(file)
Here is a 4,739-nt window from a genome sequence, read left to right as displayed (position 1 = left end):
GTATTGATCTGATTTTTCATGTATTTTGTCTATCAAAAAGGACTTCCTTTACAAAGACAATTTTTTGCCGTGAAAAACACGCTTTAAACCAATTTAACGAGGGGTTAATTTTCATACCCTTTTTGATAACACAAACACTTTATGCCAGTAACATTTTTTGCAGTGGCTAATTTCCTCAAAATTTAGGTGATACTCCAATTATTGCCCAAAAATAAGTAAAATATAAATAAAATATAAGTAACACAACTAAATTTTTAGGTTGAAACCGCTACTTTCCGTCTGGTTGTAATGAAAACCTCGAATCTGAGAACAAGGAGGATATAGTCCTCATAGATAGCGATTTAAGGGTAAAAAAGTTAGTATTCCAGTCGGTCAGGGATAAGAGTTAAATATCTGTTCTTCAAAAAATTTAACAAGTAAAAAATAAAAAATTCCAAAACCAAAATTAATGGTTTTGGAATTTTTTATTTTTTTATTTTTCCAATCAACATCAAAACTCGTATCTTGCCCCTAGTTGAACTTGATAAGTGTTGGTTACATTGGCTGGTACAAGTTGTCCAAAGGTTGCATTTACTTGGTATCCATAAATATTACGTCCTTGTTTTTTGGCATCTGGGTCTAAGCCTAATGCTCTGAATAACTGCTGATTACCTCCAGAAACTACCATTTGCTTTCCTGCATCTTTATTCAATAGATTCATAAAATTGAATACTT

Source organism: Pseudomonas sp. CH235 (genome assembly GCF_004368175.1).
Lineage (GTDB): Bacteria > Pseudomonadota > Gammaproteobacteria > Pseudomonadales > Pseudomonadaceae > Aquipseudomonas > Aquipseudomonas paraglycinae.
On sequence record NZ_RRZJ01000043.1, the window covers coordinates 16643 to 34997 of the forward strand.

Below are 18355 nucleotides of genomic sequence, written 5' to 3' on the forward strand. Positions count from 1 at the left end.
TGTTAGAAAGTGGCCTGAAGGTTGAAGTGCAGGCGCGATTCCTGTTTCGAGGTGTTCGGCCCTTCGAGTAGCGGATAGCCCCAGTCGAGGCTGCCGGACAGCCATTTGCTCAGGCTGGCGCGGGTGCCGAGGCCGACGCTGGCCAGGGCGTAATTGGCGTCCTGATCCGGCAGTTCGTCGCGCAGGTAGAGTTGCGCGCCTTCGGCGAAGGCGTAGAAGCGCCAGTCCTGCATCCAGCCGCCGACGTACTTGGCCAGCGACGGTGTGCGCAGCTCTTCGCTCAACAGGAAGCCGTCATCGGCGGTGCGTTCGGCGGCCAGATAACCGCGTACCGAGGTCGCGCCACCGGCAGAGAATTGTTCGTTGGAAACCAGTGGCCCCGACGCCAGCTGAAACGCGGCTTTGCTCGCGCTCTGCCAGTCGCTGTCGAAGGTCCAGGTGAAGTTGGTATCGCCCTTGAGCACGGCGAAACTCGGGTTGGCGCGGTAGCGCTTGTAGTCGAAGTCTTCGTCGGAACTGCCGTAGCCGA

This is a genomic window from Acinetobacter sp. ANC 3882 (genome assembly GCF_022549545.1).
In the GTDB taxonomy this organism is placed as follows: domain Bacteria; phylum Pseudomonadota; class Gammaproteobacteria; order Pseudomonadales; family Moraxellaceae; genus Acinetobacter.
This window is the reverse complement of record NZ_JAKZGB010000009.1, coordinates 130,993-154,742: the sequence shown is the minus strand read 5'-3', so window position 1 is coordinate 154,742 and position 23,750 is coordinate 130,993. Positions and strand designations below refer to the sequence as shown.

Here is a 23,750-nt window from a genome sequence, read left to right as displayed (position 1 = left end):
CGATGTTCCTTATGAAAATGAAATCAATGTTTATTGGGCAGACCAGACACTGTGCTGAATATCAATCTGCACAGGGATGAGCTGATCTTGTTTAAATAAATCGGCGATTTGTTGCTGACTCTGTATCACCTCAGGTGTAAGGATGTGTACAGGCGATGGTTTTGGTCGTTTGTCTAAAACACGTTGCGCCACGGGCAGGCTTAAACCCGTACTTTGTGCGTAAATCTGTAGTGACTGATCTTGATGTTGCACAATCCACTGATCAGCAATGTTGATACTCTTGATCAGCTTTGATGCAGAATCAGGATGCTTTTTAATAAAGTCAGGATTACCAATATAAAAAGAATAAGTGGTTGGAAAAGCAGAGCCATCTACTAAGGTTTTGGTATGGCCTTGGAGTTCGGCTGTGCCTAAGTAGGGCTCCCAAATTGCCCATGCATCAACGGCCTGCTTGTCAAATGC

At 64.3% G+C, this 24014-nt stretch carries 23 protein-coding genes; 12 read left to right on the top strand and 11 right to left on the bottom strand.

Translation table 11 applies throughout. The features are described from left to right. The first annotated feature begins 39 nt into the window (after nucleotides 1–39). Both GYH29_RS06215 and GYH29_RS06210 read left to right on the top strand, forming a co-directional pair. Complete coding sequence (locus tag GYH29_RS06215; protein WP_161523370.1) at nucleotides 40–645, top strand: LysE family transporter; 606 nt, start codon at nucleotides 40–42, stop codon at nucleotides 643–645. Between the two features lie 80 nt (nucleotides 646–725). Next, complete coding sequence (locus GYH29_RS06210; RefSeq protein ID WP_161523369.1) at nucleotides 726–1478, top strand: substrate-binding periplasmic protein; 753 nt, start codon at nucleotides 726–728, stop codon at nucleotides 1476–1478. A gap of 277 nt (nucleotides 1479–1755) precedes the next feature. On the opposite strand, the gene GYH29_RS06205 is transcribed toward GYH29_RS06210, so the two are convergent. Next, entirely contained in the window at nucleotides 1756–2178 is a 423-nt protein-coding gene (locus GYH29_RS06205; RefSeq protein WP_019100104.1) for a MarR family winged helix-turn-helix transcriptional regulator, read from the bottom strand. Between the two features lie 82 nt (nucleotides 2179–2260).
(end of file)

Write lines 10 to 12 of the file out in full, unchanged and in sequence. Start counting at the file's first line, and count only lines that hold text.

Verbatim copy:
This window is the reverse complement of record NZ_JAKZGB010000009.1, coordinates 130,993-154,742: the sequence shown is the minus strand read 5'-3', so window position 1 is coordinate 154,742 and position 23,750 is coordinate 130,993. Positions and strand designations below refer to the sequence as shown.

Here is a 23,750-nt window from a genome sequence, read left to right as displayed (position 1 = left end):
CGATGTTCCTTATGAAAATGAAATCAATGTTTATTGGGCAGACCAGACACTGTGCTGAATATCAATCTGCACAGGGATGAGCTGATCTTGTTTAAATAAATCGGCGATTTGTTGCTGACTCTGTATCACCTCAGGTGTAAGGATGTGTACAGGCGATGGTTTTGGTCGTTTGTCTAAAACACGTTGCGCCACGGGCAGGCTTAAACCCGTACTTTGTGCGTAAATCTGTAGTGACTGATCTTGATGTTGCACAATCCACTGATCAGCAATGTTGATACTCTTGATCAGCTTTGATGCAGAATCAGGATGCTTTTTAATAAAGTCAGGATTACCAATATAAAAAGAATAAGTGGTTGGAAAAGCAGAGCCATCTACTAAGGTTTTGGTATGGCCTTGGAGTTCGGCTGTGCCTAAGTAGGGCTCCCAAATTGCCCATGCATCAACGGCCTGCTTGTCAAATGC